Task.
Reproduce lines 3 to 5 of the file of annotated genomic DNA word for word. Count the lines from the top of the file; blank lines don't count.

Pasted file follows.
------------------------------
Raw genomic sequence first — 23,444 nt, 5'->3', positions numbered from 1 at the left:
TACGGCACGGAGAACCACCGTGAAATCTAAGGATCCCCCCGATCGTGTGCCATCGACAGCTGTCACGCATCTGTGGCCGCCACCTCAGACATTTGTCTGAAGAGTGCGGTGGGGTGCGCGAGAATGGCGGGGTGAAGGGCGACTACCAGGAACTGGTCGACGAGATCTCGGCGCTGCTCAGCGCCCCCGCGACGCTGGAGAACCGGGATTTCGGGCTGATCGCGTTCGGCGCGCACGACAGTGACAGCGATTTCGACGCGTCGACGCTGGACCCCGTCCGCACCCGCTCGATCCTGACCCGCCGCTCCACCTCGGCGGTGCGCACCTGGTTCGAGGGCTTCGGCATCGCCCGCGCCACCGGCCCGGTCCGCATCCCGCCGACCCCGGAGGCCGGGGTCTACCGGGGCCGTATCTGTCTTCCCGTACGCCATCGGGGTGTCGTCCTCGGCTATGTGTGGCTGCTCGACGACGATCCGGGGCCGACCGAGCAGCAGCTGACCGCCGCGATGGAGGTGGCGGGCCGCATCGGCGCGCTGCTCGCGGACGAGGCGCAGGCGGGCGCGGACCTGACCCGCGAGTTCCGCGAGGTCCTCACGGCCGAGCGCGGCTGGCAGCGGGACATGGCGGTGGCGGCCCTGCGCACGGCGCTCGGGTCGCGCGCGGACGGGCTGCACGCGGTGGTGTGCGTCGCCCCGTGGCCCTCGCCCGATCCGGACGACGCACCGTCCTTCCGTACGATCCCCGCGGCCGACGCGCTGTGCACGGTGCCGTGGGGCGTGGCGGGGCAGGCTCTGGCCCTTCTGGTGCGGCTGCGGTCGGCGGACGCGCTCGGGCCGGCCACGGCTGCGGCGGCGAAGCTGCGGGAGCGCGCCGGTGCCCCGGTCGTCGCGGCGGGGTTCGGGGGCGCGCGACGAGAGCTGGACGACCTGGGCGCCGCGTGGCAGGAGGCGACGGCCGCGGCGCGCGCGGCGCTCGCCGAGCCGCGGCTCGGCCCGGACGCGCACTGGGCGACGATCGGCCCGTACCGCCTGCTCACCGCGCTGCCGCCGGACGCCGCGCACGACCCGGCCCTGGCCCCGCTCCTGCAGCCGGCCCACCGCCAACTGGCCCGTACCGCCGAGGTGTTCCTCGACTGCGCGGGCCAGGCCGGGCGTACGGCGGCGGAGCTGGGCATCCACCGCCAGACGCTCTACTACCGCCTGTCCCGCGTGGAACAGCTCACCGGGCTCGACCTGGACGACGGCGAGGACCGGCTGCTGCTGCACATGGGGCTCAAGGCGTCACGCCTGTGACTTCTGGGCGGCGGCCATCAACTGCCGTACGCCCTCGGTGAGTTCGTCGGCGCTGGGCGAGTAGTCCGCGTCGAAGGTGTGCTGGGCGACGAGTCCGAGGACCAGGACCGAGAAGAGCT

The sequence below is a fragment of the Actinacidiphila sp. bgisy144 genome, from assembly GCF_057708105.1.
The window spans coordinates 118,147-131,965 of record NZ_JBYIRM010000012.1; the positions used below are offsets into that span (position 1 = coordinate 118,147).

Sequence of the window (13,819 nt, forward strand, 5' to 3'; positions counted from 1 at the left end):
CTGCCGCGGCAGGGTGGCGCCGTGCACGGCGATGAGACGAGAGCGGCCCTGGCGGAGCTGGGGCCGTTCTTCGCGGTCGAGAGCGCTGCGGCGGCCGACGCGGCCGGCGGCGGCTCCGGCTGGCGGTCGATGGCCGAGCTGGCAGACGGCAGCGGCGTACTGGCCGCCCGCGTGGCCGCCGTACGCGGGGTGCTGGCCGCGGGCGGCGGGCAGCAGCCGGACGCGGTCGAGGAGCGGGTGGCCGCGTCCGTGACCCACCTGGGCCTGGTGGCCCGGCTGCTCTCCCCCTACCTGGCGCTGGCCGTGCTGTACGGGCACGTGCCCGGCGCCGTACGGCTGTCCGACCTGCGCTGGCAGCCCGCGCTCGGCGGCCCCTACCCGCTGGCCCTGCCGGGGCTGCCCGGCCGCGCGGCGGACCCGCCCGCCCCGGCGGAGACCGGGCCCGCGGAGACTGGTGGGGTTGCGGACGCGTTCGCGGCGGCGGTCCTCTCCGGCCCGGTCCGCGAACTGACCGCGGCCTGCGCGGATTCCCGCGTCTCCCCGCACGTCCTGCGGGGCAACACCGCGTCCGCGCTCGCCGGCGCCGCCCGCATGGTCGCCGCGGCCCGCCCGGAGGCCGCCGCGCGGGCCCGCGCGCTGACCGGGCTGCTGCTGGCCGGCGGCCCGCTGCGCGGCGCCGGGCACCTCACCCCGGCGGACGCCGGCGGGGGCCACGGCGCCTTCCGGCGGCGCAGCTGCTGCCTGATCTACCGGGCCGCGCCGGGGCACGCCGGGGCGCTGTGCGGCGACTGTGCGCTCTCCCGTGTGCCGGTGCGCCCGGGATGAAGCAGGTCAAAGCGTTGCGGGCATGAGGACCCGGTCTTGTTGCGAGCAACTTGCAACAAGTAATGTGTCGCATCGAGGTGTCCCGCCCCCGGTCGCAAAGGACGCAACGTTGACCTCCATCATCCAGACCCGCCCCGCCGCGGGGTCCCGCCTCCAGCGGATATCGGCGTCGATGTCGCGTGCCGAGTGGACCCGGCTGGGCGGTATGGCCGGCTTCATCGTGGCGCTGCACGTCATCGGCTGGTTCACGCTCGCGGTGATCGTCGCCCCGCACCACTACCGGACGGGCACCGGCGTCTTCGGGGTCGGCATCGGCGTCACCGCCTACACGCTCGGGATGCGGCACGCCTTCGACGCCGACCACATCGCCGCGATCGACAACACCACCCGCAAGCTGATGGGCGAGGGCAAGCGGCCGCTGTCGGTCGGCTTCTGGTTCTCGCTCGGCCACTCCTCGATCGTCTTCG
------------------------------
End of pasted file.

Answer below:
The sequence below is a fragment of the Actinacidiphila sp. bgisy144 genome, from assembly GCF_057708105.1.
The window spans coordinates 118,147-131,965 of record NZ_JBYIRM010000012.1; the positions used below are offsets into that span (position 1 = coordinate 118,147).

Sequence of the window (13,819 nt, forward strand, 5' to 3'; positions counted from 1 at the left end):